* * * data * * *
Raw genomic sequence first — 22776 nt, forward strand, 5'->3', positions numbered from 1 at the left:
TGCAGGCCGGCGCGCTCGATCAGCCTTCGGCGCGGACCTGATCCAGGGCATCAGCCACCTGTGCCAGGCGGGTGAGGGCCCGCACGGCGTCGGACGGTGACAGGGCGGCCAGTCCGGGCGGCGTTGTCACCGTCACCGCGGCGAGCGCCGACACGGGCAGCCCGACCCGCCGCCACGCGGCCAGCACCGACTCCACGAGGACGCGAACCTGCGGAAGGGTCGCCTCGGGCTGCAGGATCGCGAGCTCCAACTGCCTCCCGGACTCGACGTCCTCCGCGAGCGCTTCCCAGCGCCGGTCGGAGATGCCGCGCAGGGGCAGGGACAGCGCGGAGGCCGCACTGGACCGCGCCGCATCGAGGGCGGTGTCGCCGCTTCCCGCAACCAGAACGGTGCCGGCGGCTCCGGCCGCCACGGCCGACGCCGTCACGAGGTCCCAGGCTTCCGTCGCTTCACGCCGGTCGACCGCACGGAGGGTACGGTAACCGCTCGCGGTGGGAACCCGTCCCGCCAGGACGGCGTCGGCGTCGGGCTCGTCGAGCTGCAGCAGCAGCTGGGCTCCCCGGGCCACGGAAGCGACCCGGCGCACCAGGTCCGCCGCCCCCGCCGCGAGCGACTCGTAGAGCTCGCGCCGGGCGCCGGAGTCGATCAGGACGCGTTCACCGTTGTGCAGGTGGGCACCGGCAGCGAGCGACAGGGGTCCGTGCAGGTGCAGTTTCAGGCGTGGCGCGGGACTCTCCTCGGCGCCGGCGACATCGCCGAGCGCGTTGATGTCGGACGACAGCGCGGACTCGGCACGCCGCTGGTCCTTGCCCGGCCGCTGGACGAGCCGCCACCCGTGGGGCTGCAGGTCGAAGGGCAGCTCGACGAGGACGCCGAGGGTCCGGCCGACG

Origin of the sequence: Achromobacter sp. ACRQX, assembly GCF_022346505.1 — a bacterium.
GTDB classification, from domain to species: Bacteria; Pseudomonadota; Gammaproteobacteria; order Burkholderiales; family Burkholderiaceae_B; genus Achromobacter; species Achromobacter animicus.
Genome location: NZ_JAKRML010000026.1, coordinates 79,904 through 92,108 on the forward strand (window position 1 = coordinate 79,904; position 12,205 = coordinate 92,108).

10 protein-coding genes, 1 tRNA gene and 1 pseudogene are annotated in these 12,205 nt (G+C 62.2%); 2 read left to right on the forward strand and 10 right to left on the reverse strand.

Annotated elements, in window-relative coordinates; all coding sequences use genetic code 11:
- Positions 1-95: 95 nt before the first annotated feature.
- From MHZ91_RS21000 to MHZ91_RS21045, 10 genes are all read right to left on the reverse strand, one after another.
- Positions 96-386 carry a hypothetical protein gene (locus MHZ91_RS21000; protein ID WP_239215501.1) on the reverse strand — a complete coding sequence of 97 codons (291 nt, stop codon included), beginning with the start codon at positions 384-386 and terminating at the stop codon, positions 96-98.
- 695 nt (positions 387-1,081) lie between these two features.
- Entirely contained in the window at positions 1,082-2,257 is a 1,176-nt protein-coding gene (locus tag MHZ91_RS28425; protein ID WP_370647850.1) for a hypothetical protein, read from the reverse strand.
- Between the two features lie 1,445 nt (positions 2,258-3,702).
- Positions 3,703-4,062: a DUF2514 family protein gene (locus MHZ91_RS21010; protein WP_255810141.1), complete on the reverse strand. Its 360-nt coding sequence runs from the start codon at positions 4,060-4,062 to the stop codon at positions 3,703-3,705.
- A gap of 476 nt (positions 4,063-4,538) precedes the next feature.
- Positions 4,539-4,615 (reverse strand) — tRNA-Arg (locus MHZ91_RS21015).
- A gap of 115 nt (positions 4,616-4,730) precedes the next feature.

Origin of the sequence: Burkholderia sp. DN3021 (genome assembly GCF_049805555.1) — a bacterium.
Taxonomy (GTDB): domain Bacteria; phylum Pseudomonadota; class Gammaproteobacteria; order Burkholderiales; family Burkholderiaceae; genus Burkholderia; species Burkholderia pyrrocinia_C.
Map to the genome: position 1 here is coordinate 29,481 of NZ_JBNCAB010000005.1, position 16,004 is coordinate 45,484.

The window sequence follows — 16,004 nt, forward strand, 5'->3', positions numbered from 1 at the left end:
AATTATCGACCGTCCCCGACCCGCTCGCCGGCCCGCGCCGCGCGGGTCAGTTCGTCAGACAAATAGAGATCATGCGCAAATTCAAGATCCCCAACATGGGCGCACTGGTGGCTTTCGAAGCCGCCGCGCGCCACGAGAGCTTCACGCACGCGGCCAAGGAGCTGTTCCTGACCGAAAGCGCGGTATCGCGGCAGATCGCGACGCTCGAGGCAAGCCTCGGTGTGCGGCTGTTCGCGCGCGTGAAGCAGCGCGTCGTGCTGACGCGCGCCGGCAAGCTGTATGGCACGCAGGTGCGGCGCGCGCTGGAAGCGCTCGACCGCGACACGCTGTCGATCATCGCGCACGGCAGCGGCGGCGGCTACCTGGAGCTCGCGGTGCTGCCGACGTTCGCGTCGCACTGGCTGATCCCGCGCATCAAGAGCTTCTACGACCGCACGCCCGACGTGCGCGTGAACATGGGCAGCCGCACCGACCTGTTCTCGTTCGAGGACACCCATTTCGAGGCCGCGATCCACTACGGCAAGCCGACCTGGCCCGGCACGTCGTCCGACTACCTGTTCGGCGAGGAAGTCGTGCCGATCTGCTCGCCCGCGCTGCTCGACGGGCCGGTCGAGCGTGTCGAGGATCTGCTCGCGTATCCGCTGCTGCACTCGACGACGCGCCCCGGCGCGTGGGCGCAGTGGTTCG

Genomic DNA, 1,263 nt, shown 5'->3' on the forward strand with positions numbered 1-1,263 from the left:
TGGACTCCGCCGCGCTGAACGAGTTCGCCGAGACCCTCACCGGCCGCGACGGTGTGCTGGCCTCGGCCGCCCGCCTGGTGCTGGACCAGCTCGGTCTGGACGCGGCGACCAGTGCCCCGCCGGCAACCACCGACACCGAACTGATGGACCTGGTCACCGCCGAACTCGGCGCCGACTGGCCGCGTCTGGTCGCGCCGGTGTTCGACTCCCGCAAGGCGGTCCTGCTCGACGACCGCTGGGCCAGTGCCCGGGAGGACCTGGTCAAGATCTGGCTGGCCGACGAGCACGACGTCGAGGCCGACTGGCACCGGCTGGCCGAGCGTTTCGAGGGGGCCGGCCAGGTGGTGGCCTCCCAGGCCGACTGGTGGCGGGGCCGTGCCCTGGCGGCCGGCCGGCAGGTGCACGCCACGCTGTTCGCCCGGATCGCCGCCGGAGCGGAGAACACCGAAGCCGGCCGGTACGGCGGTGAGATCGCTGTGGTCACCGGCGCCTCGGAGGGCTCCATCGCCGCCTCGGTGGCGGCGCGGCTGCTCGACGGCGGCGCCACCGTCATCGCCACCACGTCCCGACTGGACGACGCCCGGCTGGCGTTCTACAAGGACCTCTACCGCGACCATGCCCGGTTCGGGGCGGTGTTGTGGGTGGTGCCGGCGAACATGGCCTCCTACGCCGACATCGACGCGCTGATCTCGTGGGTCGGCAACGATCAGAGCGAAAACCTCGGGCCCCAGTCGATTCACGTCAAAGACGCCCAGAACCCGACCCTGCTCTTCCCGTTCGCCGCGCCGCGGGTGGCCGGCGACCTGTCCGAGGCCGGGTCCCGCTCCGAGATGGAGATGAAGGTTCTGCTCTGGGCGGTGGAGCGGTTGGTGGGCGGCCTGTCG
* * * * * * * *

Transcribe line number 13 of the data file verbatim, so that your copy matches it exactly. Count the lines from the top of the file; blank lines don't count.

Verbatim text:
- Between the two features lie 1,445 nt (positions 2,258-3,702).